Researchers in the U.K. and China are collaborating on the development of a low-cost, noninvasive electronic sensor device to simultaneously test for three types of hepatitis. The technology uses graphene, a one-atom thick, two-dimensional material with high electrical and heat conductivity.
Ultralight and flexible but 200 times stronger than steel, graphene was first isolated in 2004 by two researchers at the University of Manchester. Professors Andre Geim and Kostya Novoselov were awarded the 2010 Nobel Prize in physics for their achievements with graphene.
The diagnostic device would become the first sensor capable of simultaneously testing three of the five types of hepatitis: A, B, and C.
Each of the five partners involved in the two-year project, which is supported by the U.K.’s Newton Fund, has a different role. U.K.-based company Biovici leads the project and will handle packaging and commercialization. Other partners include the U.K.’s National Physical Laboratory (NPL), China’s University of Chongqing, Chinese company CTN, and the U.K.’s Swansea University.
CTN and Chongqing University will manufacture the graphene device, while NPL’s National Graphene Metrology Centre will conduct electrical characterization and testing. Swansea University is tasked with chemical characterization.
Hepatitis is a major health problem. The World Health Organization (WHO) estimates that 257 million people are living with hepatitis B, which caused 887,000 deaths in 2015, mostly due to complications including cirrhosis and liver cancer. One-third of hepatitis B patients worldwide live in China.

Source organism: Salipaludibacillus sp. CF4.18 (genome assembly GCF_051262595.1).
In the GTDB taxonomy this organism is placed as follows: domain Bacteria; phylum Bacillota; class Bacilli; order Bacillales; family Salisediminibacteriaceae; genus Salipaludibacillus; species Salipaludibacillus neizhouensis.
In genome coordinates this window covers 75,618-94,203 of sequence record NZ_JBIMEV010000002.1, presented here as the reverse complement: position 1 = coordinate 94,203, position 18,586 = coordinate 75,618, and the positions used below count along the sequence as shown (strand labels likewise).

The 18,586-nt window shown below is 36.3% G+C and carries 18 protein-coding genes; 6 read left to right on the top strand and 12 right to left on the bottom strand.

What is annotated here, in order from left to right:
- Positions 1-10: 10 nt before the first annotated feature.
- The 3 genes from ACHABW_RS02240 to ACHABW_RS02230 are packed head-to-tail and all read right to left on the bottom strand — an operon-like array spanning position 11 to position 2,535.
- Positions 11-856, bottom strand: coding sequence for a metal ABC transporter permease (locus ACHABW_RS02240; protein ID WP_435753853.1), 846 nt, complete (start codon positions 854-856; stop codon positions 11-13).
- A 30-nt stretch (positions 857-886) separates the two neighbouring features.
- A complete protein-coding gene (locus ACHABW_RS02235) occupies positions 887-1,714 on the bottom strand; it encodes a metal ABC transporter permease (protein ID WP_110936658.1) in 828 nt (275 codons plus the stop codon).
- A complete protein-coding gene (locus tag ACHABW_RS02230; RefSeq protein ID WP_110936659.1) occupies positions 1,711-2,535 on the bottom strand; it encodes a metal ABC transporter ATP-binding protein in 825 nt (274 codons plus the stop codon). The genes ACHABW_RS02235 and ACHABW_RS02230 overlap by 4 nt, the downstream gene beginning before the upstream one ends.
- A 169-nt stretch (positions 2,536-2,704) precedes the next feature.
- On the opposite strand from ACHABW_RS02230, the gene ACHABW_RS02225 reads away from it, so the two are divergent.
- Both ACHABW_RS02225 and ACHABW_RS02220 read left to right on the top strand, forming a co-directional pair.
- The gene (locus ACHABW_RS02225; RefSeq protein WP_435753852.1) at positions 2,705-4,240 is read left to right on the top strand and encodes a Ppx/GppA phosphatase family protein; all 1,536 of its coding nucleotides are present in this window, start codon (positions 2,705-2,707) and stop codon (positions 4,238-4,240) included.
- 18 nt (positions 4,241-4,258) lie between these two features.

WHO estimates that 71 million people have chronic hepatitis C infection and a significant number of these will develop cirrhosis or liver cancer, leading to approximately 399,000 deaths annually. Forty percent of those deaths occur in China. While no vaccine currently exists for hepatitis C, antiviral medicines can cure more than 95% of hepatitis C virus infections.
The current standard diagnostic method for hepatitis requires blood testing, but results can take up to seven days. During that time, infected patients are still contagious and pose a risk to non-infected people. Blood testing is also invasive, expensive, and requires medical training.
The research team suggests an alternative approach based on chemically modified grapheme-based monitoring sensor technology that will enable early detection and real-time monitoring of several hepatitis A, B, and C biomarkers, namely antibodies. The device will be similar to a blood glucose sensor or pregnancy test but testing saliva instead.
The project roadmap is to develop a prototype and establish the sensor’s reliability, stability, and sensitivity to prepare it for commercialization. The NPL estimates that with mass production, the cost per device could be just over $1.
“Graphene’s unique characteristics mean it has great potential to be used in a variety of sensing applications. In addition to hepatitis, it could be used in other similar tests, including allergen sensors, pollutant identification and other life sciences applications,” Olga Kazakova, NPL’s lead researcher in advanced materials, said in a press release.
Paul Morgan, Biovici’s chief executive, added, “This collaboration between NPL, Swansea University’s Centre for NanoHealth and our partners in China opens a unique opportunity to develop a low-cost, affordable test, which will bring major benefits to the global fight against the spread of this highly infectious disease.”
For more information about NPL’s graphene research, visit: http://www.npl.co.uk/topics/graphene/